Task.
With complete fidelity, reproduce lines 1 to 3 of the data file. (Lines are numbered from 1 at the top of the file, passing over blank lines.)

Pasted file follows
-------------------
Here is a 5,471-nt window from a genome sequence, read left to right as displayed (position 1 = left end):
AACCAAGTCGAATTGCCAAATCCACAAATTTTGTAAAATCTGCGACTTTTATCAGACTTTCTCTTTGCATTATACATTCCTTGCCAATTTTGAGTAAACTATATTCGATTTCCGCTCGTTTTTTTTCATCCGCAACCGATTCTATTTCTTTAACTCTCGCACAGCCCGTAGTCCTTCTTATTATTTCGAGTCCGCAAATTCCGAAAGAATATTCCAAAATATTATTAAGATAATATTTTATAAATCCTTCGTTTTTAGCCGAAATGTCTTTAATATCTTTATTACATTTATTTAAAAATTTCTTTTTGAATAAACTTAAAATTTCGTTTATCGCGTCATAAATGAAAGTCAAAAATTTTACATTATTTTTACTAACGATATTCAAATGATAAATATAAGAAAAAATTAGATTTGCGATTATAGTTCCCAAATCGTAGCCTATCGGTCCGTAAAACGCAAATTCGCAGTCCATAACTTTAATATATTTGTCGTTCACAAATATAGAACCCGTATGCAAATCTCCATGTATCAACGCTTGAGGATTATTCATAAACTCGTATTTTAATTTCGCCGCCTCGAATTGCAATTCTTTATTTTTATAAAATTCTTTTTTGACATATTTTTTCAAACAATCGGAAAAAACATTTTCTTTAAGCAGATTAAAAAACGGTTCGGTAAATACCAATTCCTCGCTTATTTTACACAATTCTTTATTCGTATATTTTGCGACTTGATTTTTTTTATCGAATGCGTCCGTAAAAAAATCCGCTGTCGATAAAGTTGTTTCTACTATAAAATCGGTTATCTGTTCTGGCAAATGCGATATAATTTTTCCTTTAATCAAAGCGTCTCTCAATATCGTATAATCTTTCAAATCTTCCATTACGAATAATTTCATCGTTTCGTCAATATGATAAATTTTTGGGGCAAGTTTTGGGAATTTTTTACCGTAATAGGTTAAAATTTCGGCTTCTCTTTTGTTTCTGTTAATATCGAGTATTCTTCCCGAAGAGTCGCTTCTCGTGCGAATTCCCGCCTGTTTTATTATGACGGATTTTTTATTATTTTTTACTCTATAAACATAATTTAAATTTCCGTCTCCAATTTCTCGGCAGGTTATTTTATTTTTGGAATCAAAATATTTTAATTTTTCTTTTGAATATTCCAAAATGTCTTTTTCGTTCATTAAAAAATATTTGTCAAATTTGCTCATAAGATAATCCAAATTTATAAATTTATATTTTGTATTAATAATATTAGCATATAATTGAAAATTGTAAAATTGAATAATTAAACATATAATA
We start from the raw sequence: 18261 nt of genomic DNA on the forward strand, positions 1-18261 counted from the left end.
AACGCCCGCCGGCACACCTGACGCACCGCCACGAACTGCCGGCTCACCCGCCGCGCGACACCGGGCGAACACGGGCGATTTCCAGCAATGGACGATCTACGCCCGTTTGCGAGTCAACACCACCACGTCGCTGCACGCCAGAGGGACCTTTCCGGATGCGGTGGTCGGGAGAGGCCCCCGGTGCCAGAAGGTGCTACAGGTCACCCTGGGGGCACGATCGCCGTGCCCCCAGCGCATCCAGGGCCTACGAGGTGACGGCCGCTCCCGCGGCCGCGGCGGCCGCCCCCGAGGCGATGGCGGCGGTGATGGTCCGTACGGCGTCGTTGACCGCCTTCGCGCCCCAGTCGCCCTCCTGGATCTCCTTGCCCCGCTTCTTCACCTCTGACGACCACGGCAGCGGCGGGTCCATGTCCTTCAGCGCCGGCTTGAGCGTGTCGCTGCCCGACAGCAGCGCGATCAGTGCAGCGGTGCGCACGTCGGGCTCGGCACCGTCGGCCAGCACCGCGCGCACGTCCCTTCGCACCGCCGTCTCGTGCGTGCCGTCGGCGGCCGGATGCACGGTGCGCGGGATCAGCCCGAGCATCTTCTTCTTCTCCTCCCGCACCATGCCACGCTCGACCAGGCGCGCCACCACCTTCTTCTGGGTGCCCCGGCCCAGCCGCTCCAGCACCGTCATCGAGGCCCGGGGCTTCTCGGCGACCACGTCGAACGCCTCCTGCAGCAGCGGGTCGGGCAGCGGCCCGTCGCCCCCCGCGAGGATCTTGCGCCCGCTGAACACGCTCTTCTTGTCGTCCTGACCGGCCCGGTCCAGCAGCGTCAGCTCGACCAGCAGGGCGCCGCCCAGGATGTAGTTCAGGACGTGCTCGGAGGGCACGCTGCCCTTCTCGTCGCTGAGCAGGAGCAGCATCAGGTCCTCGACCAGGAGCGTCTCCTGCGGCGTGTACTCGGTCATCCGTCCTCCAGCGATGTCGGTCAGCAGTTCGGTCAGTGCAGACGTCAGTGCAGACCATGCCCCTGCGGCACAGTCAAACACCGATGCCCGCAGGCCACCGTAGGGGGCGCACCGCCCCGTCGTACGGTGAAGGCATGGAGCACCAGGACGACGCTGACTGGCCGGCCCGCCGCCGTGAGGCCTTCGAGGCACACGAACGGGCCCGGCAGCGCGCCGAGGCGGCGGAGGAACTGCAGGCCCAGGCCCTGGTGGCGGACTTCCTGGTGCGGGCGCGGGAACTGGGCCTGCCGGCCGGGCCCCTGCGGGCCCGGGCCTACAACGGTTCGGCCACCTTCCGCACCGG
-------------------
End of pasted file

Here is a 5,471-nt window from a genome sequence, read left to right as displayed (position 1 = left end):
AACCAAGTCGAATTGCCAAATCCACAAATTTTGTAAAATCTGCGACTTTTATCAGACTTTCTCTTTGCATTATACATTCCTTGCCAATTTTGAGTAAACTATATTCGATTTCCGCTCGTTTTTTTTCATCCGCAACCGATTCTATTTCTTTAACTCTCGCACAGCCCGTAGTCCTTCTTATTATTTCGAGTCCGCAAATTCCGAAAGAATATTCCAAAATATTATTAAGATAATATTTTATAAATCCTTCGTTTTTAGCCGAAATGTCTTTAATATCTTTATTACATTTATTTAAAAATTTCTTTTTGAATAAACTTAAAATTTCGTTTATCGCGTCATAAATGAAAGTCAAAAATTTTACATTATTTTTACTAACGATATTCAAATGATAAATATAAGAAAAAATTAGATTTGCGATTATAGTTCCCAAATCGTAGCCTATCGGTCCGTAAAACGCAAATTCGCAGTCCATAACTTTAATATATTTGTCGTTCACAAATATAGAACCCGTATGCAAATCTCCATGTATCAACGCTTGAGGATTATTCATAAACTCGTATTTTAATTTCGCCGCCTCGAATTGCAATTCTTTATTTTTATAAAATTCTTTTTTGACATATTTTTTCAAACAATCGGAAAAAACATTTTCTTTAAGCAGATTAAAAAACGGTTCGGTAAATACCAATTCCTCGCTTATTTTACACAATTCTTTATTCGTATATTTTGCGACTTGATTTTTTTTATCGAATGCGTCCGTAAAAAAATCCGCTGTCGATAAAGTTGTTTCTACTATAAAATCGGTTATCTGTTCTGGCAAATGCGATATAATTTTTCCTTTAATCAAAGCGTCTCTCAATATCGTATAATCTTTCAAATCTTCCATTACGAATAATTTCATCGTTTCGTCAATATGATAAATTTTTGGGGCAAGTTTTGGGAATTTTTTACCGTAATAGGTTAAAATTTCGGCTTCTCTTTTGTTTCTGTTAATATCGAGTATTCTTCCCGAAGAGTCGCTTCTCGTGCGAATTCCCGCCTGTTTTATTATGACGGATTTTTTATTATTTTTTACTCTATAAACATAATTTAAATTTCCGTCTCCAATTTCTCGGCAGGTTATTTTATTTTTGGAATCAAAATATTTTAATTTTTCTTTTGAATATTCCAAAATGTCTTTTTCGTTCATTAAAAAATATTTGTCAAATTTGCTCATAAGATAATCCAAATTTATAAATTTATATTTTGTATTAATAATATTAGCATATAATTGAAAATTGTAAAATTGAATAATTAAACATATAATA
We start from the raw sequence: 18261 nt of genomic DNA on the forward strand, positions 1-18261 counted from the left end.